ACTA: Government Talks Contemplate Internet-User Sanctions

Over the past year, a few countries, including the United States and the members of the European Union, have met and discussed the issues and laws that surround intellectual property on the Internet.

The Anti-Counterfeiting Trade Agreement talks have sparked concern among some observers because of their secrecy. Advocacy organizations, including the Electronic Frontier Foundation, say that an agreement like the ACTA draft could unleash new, scary regulations on Internet use.

Dr. Michael Geist. i

Dr. Michael Geist is a law professor at the University of Ottawa where he holds the Canada Research Chair in Internet and E-commerce Law. Courtesy of Michael Geist hide caption

itoggle caption Courtesy of Michael Geist
Dr. Michael Geist.

Dr. Michael Geist is a law professor at the University of Ottawa where he holds the Canada Research Chair in Internet and E-commerce Law.

Courtesy of Michael Geist

One proposed policy, known as the three-strikes rule asks internet service providers to cut service to users alleged to have violated copyright laws.

Michael Geist, a law professor at the University of Ottawa, specializes in Internet and e-commerce law. He's kept up with the ACTA talks.

It's a huge topic, one we hope to get into more deeply in the coming weeks. To start, we've thrown some big-picture questions at Geist.

I've read a bit about the ACTA and it seems convoluted. Can you give us a quick digest of what is going on?

In October 2007, several countries, including the U.S., European Union, Japan, South Korea, Canada, Mexico, and New Zealand, announced plans to negotiate [the] ACTA. Talks began in June 2008 in Geneva. There were four meetings in 2008 and two in 2009.

While the treaty has been subject to a remarkable amount of secrecy, details have regularly leaked out. Earlier leaks focused on border measures as well as criminal and civil enforcement issues. These raised legal issues such as statutory damages, anti-camcording legislation, and new customs powers. Most recently, the Internet provisions discussed at the Korea round of talks earlier this month leaked out. That leak has sparked a global outcry as they raise serious concerns about the direction of ACTA.

You reference the secrecy of the meetings, what's the deal with that?

It is difficult to explain the level of secrecy associated with [the] ACTA. In Freedom of Information Act requests, the U.S. government has literally denied access to some documents on national security grounds. While ACTA supporters argue that this is not unusual for a trade negotiation, the reality is that it is highly unusual for what ACTA really is - a global intellectual property agreement.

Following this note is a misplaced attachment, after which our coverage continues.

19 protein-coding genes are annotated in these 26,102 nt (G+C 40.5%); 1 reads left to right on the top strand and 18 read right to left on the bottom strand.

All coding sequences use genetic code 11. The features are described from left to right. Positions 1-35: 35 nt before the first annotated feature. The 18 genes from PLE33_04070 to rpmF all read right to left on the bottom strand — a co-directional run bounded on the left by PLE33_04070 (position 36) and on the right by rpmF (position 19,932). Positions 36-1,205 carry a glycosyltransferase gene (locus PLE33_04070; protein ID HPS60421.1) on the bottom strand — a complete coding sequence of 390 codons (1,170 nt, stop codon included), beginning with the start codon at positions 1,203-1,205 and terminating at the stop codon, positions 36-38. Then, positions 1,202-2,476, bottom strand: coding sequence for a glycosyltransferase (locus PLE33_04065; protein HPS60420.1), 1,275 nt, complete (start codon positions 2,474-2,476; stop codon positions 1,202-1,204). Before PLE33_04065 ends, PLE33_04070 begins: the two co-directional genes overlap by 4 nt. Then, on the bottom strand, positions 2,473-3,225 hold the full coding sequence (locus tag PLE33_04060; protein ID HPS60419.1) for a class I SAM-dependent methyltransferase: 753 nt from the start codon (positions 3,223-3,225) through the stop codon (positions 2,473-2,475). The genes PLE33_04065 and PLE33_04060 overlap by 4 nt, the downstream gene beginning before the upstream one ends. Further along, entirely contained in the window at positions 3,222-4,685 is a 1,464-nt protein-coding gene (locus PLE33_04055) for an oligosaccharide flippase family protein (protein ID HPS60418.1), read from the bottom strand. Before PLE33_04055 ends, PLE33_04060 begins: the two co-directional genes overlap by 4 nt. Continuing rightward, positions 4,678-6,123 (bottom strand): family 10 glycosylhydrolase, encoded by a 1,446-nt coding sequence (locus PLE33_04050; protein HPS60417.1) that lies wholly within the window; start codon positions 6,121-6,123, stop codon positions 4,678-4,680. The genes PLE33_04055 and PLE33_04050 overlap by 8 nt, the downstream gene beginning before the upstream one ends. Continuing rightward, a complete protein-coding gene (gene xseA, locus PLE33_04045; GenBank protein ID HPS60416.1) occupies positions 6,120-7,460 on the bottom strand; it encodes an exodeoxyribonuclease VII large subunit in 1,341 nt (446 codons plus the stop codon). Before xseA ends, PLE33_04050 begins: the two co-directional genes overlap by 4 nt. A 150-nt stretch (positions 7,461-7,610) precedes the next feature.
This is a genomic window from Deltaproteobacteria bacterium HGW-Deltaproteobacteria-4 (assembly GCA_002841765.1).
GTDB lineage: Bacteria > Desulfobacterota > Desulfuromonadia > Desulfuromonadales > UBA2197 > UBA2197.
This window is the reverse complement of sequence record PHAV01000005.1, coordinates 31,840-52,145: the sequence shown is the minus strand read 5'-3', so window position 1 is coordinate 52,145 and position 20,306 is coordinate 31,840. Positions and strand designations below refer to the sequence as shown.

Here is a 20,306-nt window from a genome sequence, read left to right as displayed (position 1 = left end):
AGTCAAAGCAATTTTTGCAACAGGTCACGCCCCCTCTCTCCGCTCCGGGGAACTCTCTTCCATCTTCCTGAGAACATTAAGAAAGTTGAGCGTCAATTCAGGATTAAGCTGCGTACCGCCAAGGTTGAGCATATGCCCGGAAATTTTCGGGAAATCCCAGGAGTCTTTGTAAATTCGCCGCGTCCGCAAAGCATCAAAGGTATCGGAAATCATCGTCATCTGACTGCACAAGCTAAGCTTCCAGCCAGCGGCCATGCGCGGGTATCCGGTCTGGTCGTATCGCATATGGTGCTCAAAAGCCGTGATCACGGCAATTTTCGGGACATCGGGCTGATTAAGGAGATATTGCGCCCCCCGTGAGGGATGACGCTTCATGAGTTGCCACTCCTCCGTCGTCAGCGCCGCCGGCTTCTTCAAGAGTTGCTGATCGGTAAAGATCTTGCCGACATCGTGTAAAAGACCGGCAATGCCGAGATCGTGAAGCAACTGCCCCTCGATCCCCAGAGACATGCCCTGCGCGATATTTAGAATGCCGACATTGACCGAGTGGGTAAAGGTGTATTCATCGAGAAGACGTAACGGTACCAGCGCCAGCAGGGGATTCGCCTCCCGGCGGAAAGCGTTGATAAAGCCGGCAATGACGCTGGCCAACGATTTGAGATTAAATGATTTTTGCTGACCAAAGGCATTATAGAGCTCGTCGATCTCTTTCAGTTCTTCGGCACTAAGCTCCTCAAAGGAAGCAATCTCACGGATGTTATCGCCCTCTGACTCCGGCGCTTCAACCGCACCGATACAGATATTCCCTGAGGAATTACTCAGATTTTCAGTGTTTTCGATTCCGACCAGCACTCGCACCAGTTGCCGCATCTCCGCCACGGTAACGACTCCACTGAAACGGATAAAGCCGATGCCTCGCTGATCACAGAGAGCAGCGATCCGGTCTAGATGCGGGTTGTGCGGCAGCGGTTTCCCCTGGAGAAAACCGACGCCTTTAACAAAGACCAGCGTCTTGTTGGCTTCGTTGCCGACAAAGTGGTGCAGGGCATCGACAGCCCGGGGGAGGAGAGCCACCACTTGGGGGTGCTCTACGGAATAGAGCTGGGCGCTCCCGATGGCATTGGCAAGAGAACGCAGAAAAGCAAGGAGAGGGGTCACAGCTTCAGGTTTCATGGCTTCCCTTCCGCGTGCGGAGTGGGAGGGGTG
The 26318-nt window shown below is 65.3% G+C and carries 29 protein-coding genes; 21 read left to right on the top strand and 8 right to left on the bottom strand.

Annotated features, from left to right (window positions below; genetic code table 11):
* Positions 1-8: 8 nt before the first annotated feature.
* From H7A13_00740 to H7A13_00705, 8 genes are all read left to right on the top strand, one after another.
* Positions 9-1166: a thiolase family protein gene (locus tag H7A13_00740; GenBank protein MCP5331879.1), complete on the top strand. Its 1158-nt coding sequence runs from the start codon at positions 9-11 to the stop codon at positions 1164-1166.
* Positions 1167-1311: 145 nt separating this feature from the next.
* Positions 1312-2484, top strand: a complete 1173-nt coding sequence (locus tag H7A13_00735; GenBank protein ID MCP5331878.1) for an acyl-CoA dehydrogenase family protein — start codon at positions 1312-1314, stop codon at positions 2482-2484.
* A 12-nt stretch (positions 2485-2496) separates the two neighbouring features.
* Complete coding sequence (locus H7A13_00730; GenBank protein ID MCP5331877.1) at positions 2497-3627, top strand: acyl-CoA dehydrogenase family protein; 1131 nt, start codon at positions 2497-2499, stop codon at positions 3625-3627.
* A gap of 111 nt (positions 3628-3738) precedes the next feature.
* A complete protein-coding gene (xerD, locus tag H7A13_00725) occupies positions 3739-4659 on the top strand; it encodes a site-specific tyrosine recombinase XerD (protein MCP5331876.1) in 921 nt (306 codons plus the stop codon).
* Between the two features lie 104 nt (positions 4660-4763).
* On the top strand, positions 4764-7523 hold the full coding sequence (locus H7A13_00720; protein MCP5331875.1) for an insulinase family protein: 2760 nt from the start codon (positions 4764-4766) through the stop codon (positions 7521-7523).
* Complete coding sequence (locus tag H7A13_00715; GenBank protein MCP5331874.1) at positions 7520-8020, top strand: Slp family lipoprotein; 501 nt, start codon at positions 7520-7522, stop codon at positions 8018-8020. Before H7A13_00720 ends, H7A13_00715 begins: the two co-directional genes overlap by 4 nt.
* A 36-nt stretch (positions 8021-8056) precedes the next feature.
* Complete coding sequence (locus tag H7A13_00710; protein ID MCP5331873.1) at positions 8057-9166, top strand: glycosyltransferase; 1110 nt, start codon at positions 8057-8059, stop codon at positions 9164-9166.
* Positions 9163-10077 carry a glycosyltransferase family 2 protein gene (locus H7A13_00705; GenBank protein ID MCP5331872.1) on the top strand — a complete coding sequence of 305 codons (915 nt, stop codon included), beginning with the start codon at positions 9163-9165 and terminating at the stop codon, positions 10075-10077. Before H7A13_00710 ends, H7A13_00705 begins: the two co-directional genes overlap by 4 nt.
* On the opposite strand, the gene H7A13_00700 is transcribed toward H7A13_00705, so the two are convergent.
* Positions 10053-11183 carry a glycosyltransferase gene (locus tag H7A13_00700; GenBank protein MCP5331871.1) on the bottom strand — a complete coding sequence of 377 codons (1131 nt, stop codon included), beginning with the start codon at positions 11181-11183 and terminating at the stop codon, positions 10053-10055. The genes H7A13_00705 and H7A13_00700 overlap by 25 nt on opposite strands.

In the leaked documents, there's a reference to a three-srikes rule. What is it?

The three-strikes rule - which goes by different names in different places (notice-and-termination, graduated response, HADOPI, three-strikes) - refers to a system that could result in users being disconnected from the Internet for one year based solely on three allegations of infringement. The system envisions sending notices to ISPs alleging infringing activity by a subscriber. Should an ISP receive three notices about a single subscriber, they would be required to cut-off access for the subscriber for a year.

Do we know what is considered an infraction? Trading MP3s? Movies?

Any copyright infringement — downloading music and movies would qualify.

Would something like this be new? Do ISPs currently have any responsibilities to enforce copyrights?

This would be completely new in virtually all ACTA countries, including the United States. There has been some experimentation and proposals for a three-strikes model in a few countries, but most have rejected it as unworkable.

Most accept that ISPs have some copyright responsibilities. That is why countries have adopted either a notice-and-takedown system or a notice-and-notice system. Both require the ISP to take some action in the face of copyright infringement allegations in order to qualify for a safe harbor from liability for the conduct of their users.

On the user level, is this something consumers should be concerned about?

Absolutely. Depending on where you live, ACTA could result in significant changes to domestic law. Moreover, a treaty that encourages three-strikes would have a dramatic, disproportionate impact on Internet users.

But who is this really aimed at and are regular consumers really in the cross hairs?

Absolutely. This could affect millions of users, particularly since the allegations are just that - allegations.

What do these talks say about the future of the Internet?

It's a pretty discouraging message. First, at a time when the public is clamoring for greater openness and transparency, ACTA moves in the opposite direction, treating copyright rules as akin to nuclear secrets. Second, the substance of the treaty would dramatically reshape the law in many partner countries and - by doing so - remake the rules for Internet use for millions of people.

So who would enforce such laws?

If ACTA is concluded, it would fall to each individual signatory to implement within their own national laws. ACTA also includes a dispute resolution chapter that would allow one ACTA member to complain about the laws of another member if they do not believe that they are consistent with the treaty.

Has any dispute resolution process for individuals been offered? Meaning what recourse would a user have if their service is cut off?

Not clear yet. There's a lot of uncertainty around this issue.

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